Trying to stay afloat

Despite a boat scandal and major injuries to key players, coach Mike Tice has kept the Vikings in the playoff chase


EDEN PRAIRIE, Minn. -- So late night TV host Jay Leno comes on for his monologue and the Minnesota Vikings are in the midst of the Love Boat scandal in which several players were accused of sexcapades during a charter cruise on Lake Minnetonka in October.

And, of course, the Vikings are headed for a 2-5 start.

"That's the only offensive thing the Vikings have done all season," Leno quips. Guffaws all around.

That pretty much sums up the first half of Minnesota's year as both the butt of comedians' jokes and the target of fan disdain.

Through it all, coach Mike Tice wrestled with the control stick of a team, attempting to pull it out of a downward spiral. And somehow, going into tomorrow's game against the Ravens (5-9), Tice has managed to do just that, with the Vikings (8-6) still clinging to playoff hopes.

"This is the first year in my life I didn't read the newspapers, I didn't watch the shows and I missed a lot of that," Tice said earlier in the week about the barrage of insults being tossed at the underachieving Vikings.

"Did I know it was going on? Absolutely. I think with my New York Type-A personality and with me being a little sensitive, I'm glad I chose this year not to [pay attention] because it might have driven me a little crazy."

The charter boat incident, which led to misdemeanor charges earlier this month against four Vikings, including injured quarterback Daunte Culpepper, was the low point in a series of Minnesota difficulties dating to last season.

The list included:

Problems with temperamental star receiver Randy Moss, who was traded to the Oakland Raiders in the offseason.

The yearlong suspension of Onterrio Smith, the team's leading rusher in 2004, for violating the NFL's substance abuse policy.

The admission by Tice that he had scalped his Super Bowl tickets.

Season-ending injuries to Pro Bowl center Matt Birk and playmaker Culpepper.

Also a precipitous drop in offensive production - after averaging 25 points last season, the Vikings are scoring about 18 points a game in 2005 - and a change in ownership.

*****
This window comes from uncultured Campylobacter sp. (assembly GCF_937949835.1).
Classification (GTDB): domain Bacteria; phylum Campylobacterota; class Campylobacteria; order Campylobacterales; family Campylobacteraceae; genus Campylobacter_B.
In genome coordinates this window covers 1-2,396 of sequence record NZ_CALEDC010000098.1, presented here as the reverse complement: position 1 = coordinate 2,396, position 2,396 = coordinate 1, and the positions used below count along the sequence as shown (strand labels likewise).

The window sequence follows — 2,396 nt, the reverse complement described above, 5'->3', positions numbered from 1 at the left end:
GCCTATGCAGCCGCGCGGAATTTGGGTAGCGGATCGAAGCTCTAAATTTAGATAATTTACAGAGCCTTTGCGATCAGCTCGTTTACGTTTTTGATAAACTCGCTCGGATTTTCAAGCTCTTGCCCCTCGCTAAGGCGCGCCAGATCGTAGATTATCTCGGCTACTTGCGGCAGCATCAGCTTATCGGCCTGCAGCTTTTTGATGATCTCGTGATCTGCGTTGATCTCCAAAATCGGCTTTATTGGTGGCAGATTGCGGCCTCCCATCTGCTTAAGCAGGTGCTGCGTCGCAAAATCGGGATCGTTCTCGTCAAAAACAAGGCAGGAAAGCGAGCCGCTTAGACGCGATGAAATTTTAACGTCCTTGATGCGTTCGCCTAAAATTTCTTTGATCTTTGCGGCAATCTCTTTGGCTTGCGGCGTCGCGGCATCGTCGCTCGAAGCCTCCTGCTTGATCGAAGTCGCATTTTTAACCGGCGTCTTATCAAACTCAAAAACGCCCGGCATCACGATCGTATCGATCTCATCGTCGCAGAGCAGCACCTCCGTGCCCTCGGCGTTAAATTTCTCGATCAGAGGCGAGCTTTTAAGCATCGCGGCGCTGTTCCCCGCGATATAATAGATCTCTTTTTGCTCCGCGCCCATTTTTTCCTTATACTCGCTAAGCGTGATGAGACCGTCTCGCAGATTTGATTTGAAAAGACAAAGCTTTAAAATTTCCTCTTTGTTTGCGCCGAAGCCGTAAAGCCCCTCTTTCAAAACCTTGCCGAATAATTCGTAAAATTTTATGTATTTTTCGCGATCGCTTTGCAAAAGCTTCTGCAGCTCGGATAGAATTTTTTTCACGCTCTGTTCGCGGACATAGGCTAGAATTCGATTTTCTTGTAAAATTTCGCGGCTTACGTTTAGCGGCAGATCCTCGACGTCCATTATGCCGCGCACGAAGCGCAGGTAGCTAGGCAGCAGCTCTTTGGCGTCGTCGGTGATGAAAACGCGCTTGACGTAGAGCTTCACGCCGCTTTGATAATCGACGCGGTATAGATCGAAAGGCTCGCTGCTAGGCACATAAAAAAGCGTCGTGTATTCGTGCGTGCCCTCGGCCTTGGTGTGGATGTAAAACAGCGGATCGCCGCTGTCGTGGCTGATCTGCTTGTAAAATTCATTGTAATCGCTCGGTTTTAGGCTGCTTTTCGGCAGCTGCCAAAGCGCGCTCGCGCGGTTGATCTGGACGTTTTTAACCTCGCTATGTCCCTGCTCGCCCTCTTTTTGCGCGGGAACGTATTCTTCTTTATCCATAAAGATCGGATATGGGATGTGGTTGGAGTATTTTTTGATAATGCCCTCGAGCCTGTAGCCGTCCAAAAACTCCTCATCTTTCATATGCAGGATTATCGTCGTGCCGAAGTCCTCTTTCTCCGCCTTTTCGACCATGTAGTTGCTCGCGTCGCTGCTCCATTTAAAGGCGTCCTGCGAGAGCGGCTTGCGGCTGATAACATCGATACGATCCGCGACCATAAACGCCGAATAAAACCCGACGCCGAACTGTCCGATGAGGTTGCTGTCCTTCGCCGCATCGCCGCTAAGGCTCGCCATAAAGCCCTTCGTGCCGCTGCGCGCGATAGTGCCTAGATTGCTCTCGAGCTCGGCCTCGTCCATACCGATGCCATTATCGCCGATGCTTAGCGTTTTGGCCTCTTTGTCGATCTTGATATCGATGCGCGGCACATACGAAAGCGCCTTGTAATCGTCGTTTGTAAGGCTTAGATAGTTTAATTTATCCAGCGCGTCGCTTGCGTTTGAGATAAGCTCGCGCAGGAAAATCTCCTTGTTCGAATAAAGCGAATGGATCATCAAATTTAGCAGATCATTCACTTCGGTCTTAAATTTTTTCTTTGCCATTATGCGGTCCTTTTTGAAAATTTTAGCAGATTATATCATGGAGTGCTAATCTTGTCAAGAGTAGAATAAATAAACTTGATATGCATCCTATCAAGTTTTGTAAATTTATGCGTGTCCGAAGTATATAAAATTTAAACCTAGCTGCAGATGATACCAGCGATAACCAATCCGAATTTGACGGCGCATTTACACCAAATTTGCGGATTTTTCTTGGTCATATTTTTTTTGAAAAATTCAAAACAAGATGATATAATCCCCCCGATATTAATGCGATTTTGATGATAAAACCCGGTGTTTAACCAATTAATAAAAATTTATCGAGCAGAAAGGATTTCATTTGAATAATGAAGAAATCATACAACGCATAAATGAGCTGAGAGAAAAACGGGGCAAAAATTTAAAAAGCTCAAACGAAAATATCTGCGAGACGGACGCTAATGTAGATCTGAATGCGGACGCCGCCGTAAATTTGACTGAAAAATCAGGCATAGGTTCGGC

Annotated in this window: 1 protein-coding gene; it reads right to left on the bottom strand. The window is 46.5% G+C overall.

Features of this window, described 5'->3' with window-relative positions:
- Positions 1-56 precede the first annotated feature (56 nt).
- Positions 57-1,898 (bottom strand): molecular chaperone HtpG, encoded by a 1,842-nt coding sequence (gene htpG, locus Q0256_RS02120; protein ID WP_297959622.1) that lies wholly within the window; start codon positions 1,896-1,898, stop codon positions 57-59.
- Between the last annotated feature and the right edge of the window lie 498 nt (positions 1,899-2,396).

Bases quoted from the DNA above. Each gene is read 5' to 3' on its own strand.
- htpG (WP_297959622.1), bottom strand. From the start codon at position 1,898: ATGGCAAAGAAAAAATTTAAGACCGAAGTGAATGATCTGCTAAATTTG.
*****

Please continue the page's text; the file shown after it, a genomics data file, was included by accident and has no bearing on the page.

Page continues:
But it was the Oct. 6 boat incident, where as many as 30 players were in attendance, although not all were implicated in sex acts, which put the team in the harshest light.

"There was a three-week span where it just about tore our team apart, during the bye week [when the cruise occurred], during the Chicago week [a 28-3 loss on Oct. 16]. I could sense that the team was in shock," Tice said.

"There were a lot of little huddles going on; there were a lot of guys with their chins on the ground, a lot of guys walking with drooped shoulders. And there was a lot of anger in the building because, you know, not everyone was on the boat but we were all lumped in one kettle."

It was at that point when Tice, a former University of Maryland quarterback who played 14 years in the NFL as a tight end, was able to draw on his own recent brush with league rules about reselling Super Bowl tickets at a profit. The NFL fined him $100,000.

"I broke a rule, I got punished, I got embarrassed, my family got embarrassed and I'm still standing today and I lived through it," Tice said.

And if he did, so could his team, he reasoned.

"I just wanted the players to know that I had their backs. That I understood they made some poor judgments, but I wanted them to know that when we were 2-5 and everything looked [lousy] that I still felt we could accomplish our goals if we stuck together," he added.

The Vikings players said Tice's even-keeled approach kept the team from giving up and enabled it to mount a six-game winning streak that ended last week against the Pittsburgh Steelers.

"It's a good life lesson for everyone," offensive tackle Mike Rosenthal said. "That you're going to have some adversity in your life and it's how you react to it that shows the character of a man."

Safety Darren Sharper, who has eight interceptions, including two returned for touchdowns, said Tice's pragmatic view of the season gave the team focus.

"Even when we were 2-5, we were still only one or two games behind the divisional leader in the NFC North because Chicago [now 10-4] wasn't winning that much then," Sharper said. "We always had an opportunity to say, `If we start to win, we can catch these guys.' And Coach kept us aware of that."

Heading into tomorrow, the Vikings were still in position to catch the division-leading Bears if Chicago were to lose in Green Bay in a 5 p.m. game and Minnesota won its final two games, including a home game against the Bears on Jan. 1.

It was one of the first things that Tice addressed with his team Monday.

"I heard them buzzing about [playoff scenarios] so I covered a couple of the obvious ones with the players," Tice said. "It all ended up with - beat Baltimore. Because if we don't beat Baltimore all the scenarios are moot."

Meanwhile, Tice - the league's lowest-paid coach at $1 million a year - has gone from being a surefire coaching casualty to being lauded for resurrecting his team's season. Whether it remains enough to get a new contract from new owner Zygi Wilf may depend on the next two games.

Tice said that the only time it creeps into his mind is when his wife and daughter bring it up, but he prefers to dwell on how fortunate he is to have one of the league's 32 head coaching jobs. And this season of trial, he insisted, can still bring its own measure of fulfillment.

"Whether we win out and go 10-6 and go to the playoffs or whether we win out and go 10-6 and don't go to the playoffs, we accomplished a lot because we have come from the depths," Tice said. "But [the team] stuck together, that's been the biggest thing."

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